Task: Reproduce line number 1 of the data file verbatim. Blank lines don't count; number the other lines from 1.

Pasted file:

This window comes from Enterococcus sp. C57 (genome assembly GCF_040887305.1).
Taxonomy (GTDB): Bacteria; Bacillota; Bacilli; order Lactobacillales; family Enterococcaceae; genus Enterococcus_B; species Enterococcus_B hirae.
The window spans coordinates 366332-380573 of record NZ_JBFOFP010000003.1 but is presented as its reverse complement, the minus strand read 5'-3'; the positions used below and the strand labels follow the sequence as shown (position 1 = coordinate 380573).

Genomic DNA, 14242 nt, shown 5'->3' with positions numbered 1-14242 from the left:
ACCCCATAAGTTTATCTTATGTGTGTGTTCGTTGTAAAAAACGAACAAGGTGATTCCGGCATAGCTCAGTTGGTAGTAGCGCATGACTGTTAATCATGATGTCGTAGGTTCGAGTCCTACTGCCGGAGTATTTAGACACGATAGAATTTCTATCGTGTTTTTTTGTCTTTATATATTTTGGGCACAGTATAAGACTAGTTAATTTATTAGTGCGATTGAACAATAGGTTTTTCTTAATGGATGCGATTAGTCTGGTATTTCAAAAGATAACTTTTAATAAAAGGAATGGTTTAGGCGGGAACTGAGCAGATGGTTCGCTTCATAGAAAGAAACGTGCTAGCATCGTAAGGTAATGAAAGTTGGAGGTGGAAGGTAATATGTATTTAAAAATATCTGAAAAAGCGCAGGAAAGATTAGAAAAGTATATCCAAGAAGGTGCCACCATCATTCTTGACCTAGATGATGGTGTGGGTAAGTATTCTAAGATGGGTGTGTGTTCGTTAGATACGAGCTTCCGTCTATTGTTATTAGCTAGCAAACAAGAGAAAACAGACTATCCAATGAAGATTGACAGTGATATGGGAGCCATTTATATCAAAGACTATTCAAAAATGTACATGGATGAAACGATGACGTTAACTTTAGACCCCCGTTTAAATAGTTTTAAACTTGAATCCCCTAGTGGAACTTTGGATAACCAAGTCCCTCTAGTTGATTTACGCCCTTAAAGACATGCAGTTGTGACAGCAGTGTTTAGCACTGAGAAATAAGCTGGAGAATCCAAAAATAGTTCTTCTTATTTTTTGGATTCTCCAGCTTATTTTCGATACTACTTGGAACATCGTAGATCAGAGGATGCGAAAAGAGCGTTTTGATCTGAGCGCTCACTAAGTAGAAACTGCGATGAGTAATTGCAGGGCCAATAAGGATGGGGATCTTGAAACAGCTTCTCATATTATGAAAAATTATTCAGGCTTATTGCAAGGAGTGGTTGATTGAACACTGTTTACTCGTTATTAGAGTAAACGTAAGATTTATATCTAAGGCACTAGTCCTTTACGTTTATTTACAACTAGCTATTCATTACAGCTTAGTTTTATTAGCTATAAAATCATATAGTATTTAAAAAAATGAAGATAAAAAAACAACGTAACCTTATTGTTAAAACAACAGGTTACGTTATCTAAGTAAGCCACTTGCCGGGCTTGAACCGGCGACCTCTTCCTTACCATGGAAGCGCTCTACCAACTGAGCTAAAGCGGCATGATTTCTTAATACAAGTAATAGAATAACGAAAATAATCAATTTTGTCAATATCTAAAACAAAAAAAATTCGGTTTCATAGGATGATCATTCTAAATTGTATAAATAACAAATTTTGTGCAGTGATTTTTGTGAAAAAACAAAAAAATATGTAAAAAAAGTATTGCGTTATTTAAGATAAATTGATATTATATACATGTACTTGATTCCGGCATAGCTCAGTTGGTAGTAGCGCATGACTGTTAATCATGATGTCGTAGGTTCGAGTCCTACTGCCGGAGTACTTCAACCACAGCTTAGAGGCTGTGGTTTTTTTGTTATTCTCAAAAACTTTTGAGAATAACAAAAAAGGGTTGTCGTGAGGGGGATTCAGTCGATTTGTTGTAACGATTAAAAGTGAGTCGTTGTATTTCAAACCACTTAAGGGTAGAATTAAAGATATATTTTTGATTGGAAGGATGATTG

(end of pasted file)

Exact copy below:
This window comes from Enterococcus sp. C57 (genome assembly GCF_040887305.1).